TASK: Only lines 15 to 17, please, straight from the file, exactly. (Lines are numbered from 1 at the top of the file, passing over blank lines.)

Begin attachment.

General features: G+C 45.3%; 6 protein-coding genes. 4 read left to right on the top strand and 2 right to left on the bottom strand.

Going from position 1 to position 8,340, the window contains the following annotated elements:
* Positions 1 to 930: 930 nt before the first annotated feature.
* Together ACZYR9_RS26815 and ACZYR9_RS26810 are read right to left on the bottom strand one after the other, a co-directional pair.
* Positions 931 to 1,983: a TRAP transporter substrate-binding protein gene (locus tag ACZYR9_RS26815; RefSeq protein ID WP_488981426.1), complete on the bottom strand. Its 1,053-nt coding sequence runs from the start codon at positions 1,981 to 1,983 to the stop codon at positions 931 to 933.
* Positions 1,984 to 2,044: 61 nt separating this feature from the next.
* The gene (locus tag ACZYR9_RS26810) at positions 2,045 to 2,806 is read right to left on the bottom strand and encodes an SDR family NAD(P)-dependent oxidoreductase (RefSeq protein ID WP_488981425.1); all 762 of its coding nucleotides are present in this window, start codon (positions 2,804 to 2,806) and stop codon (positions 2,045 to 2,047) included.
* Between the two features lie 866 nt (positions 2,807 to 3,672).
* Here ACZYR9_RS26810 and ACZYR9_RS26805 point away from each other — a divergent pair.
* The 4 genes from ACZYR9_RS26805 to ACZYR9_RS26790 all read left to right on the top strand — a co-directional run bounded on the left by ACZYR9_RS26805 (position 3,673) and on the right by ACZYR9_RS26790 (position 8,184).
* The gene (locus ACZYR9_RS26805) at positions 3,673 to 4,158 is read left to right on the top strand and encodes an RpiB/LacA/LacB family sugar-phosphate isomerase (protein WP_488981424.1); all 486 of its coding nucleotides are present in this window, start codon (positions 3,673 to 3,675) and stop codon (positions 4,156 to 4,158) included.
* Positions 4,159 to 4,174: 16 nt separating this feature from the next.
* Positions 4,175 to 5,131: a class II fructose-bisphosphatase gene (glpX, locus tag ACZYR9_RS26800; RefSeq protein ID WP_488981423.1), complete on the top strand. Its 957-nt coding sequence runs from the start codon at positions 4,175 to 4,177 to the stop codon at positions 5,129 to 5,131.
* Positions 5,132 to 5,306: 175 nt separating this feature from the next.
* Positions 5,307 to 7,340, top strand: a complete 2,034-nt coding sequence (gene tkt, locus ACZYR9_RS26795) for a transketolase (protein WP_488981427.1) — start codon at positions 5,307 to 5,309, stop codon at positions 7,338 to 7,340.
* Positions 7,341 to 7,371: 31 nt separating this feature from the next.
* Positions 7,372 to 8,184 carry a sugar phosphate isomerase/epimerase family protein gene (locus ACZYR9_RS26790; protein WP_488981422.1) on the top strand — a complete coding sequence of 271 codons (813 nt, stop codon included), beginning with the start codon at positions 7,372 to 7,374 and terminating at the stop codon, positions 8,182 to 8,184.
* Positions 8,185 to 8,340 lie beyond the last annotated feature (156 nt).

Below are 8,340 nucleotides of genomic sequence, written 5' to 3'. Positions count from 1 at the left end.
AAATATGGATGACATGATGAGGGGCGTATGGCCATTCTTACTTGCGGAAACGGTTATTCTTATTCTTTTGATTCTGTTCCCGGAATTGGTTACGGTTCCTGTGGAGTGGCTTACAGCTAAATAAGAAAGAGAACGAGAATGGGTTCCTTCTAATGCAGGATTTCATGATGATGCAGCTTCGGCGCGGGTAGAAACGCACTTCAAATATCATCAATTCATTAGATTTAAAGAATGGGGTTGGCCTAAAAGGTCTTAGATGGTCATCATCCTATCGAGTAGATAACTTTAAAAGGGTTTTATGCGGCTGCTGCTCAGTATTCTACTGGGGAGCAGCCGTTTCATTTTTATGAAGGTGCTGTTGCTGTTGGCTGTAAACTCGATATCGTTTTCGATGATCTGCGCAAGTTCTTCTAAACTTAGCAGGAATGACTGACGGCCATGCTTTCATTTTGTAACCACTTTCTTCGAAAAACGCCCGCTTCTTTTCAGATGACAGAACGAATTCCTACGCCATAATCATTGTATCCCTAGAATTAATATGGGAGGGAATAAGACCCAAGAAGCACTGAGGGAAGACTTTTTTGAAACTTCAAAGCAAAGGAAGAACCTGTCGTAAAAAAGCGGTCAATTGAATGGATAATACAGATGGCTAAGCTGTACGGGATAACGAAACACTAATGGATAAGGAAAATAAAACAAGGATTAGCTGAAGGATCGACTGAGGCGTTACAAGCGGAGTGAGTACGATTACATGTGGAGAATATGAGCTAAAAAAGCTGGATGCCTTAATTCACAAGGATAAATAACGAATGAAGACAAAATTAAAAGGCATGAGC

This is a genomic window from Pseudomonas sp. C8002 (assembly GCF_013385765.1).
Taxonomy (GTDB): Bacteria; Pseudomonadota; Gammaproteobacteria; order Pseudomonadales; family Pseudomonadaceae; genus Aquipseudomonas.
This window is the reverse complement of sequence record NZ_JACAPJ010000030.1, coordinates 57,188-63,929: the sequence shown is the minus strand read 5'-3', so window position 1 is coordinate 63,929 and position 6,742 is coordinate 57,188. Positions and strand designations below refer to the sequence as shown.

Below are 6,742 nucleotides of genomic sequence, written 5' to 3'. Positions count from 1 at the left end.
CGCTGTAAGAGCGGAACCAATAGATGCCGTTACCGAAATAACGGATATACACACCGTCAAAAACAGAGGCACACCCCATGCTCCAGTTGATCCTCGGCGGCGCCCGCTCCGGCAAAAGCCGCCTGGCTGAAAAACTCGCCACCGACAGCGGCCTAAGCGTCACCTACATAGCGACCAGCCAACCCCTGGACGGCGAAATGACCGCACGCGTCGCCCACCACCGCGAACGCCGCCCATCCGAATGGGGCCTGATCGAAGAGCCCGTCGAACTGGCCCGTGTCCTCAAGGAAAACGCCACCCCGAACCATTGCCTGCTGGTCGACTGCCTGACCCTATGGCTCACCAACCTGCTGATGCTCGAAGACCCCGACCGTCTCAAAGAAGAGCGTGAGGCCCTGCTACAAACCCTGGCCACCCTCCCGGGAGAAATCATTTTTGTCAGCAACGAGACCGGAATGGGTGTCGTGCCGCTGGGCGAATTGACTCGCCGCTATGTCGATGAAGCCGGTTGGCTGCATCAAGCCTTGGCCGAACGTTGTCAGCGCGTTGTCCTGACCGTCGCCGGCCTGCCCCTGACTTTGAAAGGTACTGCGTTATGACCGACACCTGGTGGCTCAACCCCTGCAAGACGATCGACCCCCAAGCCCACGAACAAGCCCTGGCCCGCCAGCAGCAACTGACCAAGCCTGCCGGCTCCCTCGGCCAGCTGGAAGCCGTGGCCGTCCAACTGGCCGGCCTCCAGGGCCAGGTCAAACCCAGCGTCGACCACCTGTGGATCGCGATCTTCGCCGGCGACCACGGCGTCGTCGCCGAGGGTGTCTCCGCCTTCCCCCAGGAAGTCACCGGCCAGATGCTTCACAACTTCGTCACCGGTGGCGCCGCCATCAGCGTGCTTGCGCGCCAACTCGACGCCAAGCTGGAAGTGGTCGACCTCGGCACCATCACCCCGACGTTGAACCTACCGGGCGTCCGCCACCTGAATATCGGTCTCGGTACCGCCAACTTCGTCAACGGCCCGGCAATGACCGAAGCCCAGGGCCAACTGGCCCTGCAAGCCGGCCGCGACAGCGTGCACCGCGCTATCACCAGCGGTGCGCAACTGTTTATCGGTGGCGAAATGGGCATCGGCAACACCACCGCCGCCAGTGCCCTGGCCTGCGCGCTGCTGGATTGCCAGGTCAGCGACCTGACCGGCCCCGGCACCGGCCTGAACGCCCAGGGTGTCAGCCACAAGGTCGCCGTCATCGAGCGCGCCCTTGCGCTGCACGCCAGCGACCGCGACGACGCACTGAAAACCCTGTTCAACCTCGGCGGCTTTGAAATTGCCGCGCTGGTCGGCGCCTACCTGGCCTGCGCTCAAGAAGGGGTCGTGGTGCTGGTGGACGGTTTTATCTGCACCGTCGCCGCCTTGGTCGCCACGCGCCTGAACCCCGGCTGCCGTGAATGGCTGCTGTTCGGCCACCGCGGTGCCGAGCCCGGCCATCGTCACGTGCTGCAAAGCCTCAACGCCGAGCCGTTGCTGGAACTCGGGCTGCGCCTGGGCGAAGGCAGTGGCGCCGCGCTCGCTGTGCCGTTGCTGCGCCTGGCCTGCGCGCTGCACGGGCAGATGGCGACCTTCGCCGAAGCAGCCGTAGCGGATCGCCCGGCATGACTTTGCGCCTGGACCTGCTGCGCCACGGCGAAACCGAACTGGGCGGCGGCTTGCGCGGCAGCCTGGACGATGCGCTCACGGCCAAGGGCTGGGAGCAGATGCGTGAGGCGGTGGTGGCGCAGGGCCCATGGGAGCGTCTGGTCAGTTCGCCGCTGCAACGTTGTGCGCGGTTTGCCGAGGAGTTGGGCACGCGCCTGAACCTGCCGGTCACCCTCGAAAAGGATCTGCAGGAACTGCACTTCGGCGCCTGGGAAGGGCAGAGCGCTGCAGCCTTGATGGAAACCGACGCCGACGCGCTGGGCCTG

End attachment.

* Positions 5,307 to 7,340, top strand: a complete 2,034-nt coding sequence (gene tkt, locus ACZYR9_RS26795) for a transketolase (protein WP_488981427.1) — start codon at positions 5,307 to 5,309, stop codon at positions 7,338 to 7,340.
* Positions 7,341 to 7,371: 31 nt separating this feature from the next.
* Positions 7,372 to 8,184 carry a sugar phosphate isomerase/epimerase family protein gene (locus ACZYR9_RS26790; protein WP_488981422.1) on the top strand — a complete coding sequence of 271 codons (813 nt, stop codon included), beginning with the start codon at positions 7,372 to 7,374 and terminating at the stop codon, positions 8,182 to 8,184.